School B gets credit for 240 extra kids, or almost 10 more teachers.

Why care? Because CMS is pumping $48 million a year into putting just over 800 additional teachers into schools based on that formula. They're not exclusively in high-poverty schools, as the example above shows, but most of them are.

Starting at the Dec. 14 meeting, the school board will start studying ways to cut roughly $100 million from the 2011-12 budget, which they'll vote on in May. That $48 million is sure to get scrutiny.

As controversial as it was to close buildings, many would say it's far more important to keep good teachers with kids. Brutal choices are looming. That means those of us who care about kids and taxes will need to pay close attention -- even if that means dealing with math formulas.

Friday, November 19, 2010

Update: TV or not TV?

Update: Board member Tim Morgan raised the question of televising budget work sessions today (see discussion below if you're new to this post). Superintendent Peter Gorman said it would cost about $2,000 to tape a three-hour session, air it on CMS-TV and webstream it.

Several budget discussions will take place at regular meetings, which are already televised. Four special sessions are slated, the first in mid-February. Gorman suggested a total tab of $10,000 to allow for run-on meetings.

Trent Merchant, Rhonda Lennon, Joyce Waddell, Richard McElrath and Joe White immediately weighed in against spending the money. Morgan said he'd be willing to give up some of his travel money to cover the cost, and Eric Davis told Gorman he'd talk to board members and get back to him.

For what it's worth, $10,000 from a billion-dollar budget is roughly the equivalent of a person who makes $100,000 spending $10. But even a relatively small expense carries big baggage these days.

If you feel strongly about it one way or the other, you might want to let board members know soon. And of course, feel free to keep posting suggestions here.
Original post: This is far from the toughest decision facing the Charlotte-Mecklenburg school board, but let me pose a puzzler:

The board is staring down huge budget cuts in 2011.

Members just took a beating over public engagement in the first round of cuts, which included closing schools. Among the complaints: Vast amounts of vital information were presented during special meetings held in the middle of weekdays, when few could attend.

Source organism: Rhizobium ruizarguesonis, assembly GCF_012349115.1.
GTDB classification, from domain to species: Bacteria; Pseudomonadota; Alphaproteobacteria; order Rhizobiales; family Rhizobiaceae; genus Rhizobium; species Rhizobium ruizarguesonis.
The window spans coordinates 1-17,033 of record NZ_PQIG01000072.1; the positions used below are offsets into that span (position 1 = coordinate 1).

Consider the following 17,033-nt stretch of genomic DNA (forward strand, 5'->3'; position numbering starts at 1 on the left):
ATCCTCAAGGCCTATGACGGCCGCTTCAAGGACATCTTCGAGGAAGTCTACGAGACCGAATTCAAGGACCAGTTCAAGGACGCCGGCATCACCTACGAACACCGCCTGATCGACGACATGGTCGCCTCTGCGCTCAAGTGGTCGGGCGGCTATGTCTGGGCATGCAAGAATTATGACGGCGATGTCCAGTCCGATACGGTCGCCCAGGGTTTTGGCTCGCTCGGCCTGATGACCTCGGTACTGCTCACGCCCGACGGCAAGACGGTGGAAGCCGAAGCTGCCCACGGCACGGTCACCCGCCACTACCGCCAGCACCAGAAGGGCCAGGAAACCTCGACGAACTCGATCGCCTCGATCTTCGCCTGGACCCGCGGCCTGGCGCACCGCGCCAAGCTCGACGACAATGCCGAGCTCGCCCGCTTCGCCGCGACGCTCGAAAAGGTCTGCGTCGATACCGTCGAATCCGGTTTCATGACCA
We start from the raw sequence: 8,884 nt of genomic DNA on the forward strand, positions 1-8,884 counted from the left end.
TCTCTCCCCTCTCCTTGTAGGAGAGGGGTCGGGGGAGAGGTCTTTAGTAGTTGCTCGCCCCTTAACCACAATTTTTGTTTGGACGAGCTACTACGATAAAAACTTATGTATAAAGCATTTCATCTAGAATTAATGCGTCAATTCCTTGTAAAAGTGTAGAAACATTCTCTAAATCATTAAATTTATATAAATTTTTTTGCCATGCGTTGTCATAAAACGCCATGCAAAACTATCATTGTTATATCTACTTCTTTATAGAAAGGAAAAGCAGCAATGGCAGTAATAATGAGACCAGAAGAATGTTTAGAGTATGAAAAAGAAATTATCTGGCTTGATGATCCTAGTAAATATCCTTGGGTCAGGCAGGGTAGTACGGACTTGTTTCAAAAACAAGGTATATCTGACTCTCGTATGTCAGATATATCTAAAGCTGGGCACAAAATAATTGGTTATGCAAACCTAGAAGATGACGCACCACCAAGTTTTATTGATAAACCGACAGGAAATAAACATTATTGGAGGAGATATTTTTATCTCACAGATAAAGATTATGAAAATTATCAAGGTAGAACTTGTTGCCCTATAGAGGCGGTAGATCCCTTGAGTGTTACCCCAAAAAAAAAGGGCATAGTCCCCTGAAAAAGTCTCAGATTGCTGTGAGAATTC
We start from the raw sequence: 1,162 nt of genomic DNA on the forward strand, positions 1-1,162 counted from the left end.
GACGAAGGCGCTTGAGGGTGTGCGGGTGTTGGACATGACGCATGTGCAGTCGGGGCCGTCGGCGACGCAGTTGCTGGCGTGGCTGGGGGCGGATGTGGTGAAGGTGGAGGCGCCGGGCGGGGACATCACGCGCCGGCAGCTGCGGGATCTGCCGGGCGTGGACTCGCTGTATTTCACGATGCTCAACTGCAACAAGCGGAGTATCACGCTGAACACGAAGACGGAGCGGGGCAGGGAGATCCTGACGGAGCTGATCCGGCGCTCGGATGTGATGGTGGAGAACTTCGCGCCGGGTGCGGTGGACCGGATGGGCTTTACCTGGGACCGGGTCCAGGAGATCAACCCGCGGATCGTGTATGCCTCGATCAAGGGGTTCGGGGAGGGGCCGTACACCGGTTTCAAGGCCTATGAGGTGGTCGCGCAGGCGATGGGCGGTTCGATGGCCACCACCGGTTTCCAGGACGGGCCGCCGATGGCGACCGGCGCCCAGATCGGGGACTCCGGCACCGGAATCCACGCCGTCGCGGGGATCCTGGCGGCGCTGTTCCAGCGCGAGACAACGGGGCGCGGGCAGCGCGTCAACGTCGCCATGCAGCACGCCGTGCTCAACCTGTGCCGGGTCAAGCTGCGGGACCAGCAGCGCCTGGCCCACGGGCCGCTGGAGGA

On Friday, they'll start another round of meetings -- again, with a special midday session at a little-known location (1 p.m., CMS Leadership Academy, 7920 Neal Road).

They already eliminated CMS-TV as part of this year's budget. They're still paying freelancers to tape and televise the twice-monthly regular meetings. But they don't televise work sessions and public forums.

Should they?

On one hand, it would be ironic and no doubt unpopular to approve an additional expense going into a long season of budget cuts. Superintendent Peter Gorman fought to keep CMS-TV, but board members decided there was no way to preserve that while laying off teachers.

On the other, CMS has an $18.6 million reserve fund carried over from last year's budget. I don't know the cost for more meetings to be taped, televised and webstreamed, but it'd be pocket change compared to that sum.

Other things being equal, I'm a big fan of making public meetings public, especially when so much is at stake. The Observer can report only a small fraction of what goes on in long board meetings. Broadcast media get even less. CMS posts a lot of documents and PowerPoints, but it's nearly impossible to get the full meaning without hearing the discussion.

Gorman says the board is likely to discuss the question of televising special sessions.

So what do you think?

Thursday, November 18, 2010

Racing for reform

I recently posted an item raising the question of what role Charlotte-Mecklenburg school closings might play in North Carolina's quest for federal Race to the Top money. I cited a memo from Chief Accountability Officer Robert Avossa noting that the deadline for CMS's report to the state had been extended from Nov. 8, the day before the board's school closing vote, to Nov. 10, the day after.

Avossa rightly took me to task for asking the question without calling him to get an answer. The deadline was extended for the board's vote, he said this week, but it had nothing to do with impressing the feds to get  money. North Carolina's $400 million and CMS's $15 million share of that have already been locked in, he said.

So why did CMS need to report information about school closings and changes? Even though the money has been awarded, the federal government demands to know what changes are planned for the lowest-performing 5 percent of the state's schools. Districts must choose from a prescribed menu of options, which includes closing.

CMS has 15 schools on that list (see below), including four the board voted to close. Avossa and his crew needed to wait for the board to weigh in before being able to accurately report what would happen. For instance, the fate of Waddell High was up in the air until late that night.